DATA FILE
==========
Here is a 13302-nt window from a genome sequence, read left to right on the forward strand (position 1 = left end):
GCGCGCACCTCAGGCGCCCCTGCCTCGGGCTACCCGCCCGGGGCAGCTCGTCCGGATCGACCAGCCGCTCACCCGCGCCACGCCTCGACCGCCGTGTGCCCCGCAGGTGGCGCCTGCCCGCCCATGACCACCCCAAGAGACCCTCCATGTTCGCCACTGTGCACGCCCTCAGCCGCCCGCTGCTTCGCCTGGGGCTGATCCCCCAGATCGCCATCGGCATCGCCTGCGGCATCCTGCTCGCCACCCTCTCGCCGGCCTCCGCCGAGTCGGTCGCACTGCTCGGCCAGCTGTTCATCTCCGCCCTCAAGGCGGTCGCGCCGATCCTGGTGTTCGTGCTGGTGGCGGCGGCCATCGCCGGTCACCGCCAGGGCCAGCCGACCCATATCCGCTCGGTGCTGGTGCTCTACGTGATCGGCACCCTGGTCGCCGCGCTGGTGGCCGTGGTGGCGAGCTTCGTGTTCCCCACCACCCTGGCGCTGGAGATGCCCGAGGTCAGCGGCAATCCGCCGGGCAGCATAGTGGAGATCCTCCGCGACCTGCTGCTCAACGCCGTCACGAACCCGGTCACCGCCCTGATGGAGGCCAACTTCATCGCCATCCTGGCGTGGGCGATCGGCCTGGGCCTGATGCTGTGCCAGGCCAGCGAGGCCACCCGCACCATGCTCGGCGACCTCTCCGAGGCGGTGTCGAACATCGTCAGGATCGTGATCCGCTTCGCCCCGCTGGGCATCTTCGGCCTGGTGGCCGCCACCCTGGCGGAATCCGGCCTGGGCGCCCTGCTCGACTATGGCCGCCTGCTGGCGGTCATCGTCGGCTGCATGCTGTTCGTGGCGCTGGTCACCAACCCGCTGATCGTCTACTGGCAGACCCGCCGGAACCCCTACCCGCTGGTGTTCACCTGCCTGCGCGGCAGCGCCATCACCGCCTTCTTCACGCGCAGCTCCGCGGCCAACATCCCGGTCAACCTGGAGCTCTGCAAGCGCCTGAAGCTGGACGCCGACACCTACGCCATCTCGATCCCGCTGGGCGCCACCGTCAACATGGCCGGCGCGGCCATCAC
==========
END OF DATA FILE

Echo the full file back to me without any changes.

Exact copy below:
Here is a 13302-nt window from a genome sequence, read left to right on the forward strand (position 1 = left end):
GCGCGCACCTCAGGCGCCCCTGCCTCGGGCTACCCGCCCGGGGCAGCTCGTCCGGATCGACCAGCCGCTCACCCGCGCCACGCCTCGACCGCCGTGTGCCCCGCAGGTGGCGCCTGCCCGCCCATGACCACCCCAAGAGACCCTCCATGTTCGCCACTGTGCACGCCCTCAGCCGCCCGCTGCTTCGCCTGGGGCTGATCCCCCAGATCGCCATCGGCATCGCCTGCGGCATCCTGCTCGCCACCCTCTCGCCGGCCTCCGCCGAGTCGGTCGCACTGCTCGGCCAGCTGTTCATCTCCGCCCTCAAGGCGGTCGCGCCGATCCTGGTGTTCGTGCTGGTGGCGGCGGCCATCGCCGGTCACCGCCAGGGCCAGCCGACCCATATCCGCTCGGTGCTGGTGCTCTACGTGATCGGCACCCTGGTCGCCGCGCTGGTGGCCGTGGTGGCGAGCTTCGTGTTCCCCACCACCCTGGCGCTGGAGATGCCCGAGGTCAGCGGCAATCCGCCGGGCAGCATAGTGGAGATCCTCCGCGACCTGCTGCTCAACGCCGTCACGAACCCGGTCACCGCCCTGATGGAGGCCAACTTCATCGCCATCCTGGCGTGGGCGATCGGCCTGGGCCTGATGCTGTGCCAGGCCAGCGAGGCCACCCGCACCATGCTCGGCGACCTCTCCGAGGCGGTGTCGAACATCGTCAGGATCGTGATCCGCTTCGCCCCGCTGGGCATCTTCGGCCTGGTGGCCGCCACCCTGGCGGAATCCGGCCTGGGCGCCCTGCTCGACTATGGCCGCCTGCTGGCGGTCATCGTCGGCTGCATGCTGTTCGTGGCGCTGGTCACCAACCCGCTGATCGTCTACTGGCAGACCCGCCGGAACCCCTACCCGCTGGTGTTCACCTGCCTGCGCGGCAGCGCCATCACCGCCTTCTTCACGCGCAGCTCCGCGGCCAACATCCCGGTCAACCTGGAGCTCTGCAAGCGCCTGAAGCTGGACGCCGACACCTACGCCATCTCGATCCCGCTGGGCGCCACCGTCAACATGGCCGGCGCGGCCATCAC